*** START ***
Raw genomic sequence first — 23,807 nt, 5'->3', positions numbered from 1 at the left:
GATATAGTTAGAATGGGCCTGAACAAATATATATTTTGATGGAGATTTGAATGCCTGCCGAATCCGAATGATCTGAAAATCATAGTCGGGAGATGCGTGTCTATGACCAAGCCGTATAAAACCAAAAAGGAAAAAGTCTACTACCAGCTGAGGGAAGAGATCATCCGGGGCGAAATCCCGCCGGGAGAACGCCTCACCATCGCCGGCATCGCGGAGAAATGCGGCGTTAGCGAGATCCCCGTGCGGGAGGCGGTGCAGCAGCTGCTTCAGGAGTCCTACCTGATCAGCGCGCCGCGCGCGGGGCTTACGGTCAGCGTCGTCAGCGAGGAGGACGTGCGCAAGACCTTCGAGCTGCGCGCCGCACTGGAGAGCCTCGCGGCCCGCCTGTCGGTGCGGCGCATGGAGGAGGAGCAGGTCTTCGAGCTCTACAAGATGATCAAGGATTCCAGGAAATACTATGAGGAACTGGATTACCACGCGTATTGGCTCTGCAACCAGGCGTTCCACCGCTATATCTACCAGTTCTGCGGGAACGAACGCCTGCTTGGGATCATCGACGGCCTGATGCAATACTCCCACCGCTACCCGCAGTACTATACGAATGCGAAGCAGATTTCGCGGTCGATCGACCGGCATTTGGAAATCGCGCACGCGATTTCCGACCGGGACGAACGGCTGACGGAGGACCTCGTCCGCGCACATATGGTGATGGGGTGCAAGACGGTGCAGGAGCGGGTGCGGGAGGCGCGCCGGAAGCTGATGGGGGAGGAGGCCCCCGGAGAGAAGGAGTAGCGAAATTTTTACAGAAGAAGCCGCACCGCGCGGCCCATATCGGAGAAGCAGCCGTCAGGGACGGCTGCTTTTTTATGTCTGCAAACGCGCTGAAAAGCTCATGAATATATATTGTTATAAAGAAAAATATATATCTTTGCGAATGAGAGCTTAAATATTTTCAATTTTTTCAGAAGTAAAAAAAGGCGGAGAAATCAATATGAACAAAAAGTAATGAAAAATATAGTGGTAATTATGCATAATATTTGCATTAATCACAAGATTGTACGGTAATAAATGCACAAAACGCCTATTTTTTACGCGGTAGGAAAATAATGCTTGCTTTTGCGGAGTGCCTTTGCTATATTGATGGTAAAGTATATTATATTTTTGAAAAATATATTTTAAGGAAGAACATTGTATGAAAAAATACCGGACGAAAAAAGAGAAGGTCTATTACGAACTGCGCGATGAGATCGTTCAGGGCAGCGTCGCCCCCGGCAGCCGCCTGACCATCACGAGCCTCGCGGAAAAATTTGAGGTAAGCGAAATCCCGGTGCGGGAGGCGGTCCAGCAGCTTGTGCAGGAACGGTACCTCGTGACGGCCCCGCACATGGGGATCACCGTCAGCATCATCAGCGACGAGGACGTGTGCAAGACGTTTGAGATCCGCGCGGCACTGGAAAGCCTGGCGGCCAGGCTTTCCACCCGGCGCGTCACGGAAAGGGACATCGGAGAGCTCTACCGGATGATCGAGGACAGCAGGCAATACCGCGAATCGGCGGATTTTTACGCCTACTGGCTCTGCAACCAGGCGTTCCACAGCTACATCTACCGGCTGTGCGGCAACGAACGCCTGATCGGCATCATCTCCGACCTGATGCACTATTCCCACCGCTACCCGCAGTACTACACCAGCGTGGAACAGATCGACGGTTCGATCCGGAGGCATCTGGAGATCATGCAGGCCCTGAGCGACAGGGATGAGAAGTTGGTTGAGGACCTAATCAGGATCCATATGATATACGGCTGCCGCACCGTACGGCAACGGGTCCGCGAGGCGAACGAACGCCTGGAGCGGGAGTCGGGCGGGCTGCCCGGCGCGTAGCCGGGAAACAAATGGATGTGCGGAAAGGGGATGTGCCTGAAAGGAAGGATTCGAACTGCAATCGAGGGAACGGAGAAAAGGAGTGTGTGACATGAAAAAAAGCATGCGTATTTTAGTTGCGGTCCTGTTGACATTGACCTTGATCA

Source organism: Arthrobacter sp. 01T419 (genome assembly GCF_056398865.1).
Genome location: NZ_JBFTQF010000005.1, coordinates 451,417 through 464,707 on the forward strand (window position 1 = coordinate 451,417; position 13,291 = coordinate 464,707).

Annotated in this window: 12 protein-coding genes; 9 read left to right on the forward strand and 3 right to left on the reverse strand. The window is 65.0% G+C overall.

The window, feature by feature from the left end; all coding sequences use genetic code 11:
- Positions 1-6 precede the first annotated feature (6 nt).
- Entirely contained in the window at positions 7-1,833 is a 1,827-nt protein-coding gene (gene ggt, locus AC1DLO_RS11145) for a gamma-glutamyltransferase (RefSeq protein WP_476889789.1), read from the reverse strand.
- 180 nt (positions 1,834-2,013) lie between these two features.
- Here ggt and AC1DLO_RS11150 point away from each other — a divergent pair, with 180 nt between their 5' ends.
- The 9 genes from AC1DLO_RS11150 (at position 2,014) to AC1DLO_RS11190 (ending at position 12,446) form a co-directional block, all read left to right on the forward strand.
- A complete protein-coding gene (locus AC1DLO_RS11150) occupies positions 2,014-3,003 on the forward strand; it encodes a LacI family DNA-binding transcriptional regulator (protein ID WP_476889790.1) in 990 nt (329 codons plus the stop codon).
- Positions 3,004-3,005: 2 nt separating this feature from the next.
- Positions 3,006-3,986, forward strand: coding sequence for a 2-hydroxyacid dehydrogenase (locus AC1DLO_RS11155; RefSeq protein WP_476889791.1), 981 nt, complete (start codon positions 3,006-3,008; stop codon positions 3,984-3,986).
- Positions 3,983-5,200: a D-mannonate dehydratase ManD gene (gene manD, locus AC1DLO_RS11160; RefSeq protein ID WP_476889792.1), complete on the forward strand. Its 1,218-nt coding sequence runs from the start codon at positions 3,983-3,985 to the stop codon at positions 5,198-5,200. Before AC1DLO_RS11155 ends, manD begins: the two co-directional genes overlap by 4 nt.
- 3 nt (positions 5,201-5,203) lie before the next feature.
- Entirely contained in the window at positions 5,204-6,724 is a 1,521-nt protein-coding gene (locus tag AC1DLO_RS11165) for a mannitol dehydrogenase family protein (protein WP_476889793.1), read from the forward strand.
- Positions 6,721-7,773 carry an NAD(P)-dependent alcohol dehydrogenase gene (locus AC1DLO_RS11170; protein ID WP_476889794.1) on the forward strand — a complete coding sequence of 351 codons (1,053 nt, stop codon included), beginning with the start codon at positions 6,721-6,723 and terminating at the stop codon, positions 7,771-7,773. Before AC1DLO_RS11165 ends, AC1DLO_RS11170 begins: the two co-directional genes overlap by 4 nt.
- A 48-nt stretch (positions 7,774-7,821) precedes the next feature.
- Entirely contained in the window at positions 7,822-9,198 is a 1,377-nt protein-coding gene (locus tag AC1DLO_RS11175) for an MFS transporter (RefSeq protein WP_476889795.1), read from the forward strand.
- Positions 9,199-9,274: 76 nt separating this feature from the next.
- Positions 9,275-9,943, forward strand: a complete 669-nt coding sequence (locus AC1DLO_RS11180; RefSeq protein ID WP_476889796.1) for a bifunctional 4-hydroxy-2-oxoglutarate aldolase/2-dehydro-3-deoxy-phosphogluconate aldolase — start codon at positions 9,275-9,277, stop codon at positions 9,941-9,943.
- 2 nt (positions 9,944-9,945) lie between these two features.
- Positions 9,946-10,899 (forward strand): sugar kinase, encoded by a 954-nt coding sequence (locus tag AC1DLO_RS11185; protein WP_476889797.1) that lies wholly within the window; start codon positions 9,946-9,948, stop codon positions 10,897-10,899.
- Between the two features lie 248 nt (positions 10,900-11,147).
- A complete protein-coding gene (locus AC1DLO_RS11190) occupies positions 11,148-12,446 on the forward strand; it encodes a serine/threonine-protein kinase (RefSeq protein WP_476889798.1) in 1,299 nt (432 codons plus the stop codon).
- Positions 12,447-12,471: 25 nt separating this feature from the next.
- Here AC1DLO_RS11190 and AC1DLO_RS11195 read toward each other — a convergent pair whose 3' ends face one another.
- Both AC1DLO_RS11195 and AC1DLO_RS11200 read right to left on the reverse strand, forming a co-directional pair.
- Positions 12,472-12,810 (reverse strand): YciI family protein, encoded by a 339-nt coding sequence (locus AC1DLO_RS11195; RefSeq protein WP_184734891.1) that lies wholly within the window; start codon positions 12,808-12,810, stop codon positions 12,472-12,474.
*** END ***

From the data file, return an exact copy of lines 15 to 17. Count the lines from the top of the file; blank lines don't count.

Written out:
- Positions 3,983-5,200: a D-mannonate dehydratase ManD gene (gene manD, locus AC1DLO_RS11160; RefSeq protein ID WP_476889792.1), complete on the forward strand. Its 1,218-nt coding sequence runs from the start codon at positions 3,983-3,985 to the stop codon at positions 5,198-5,200. Before AC1DLO_RS11155 ends, manD begins: the two co-directional genes overlap by 4 nt.
- 3 nt (positions 5,201-5,203) lie before the next feature.
- Entirely contained in the window at positions 5,204-6,724 is a 1,521-nt protein-coding gene (locus tag AC1DLO_RS11165) for a mannitol dehydrogenase family protein (protein WP_476889793.1), read from the forward strand.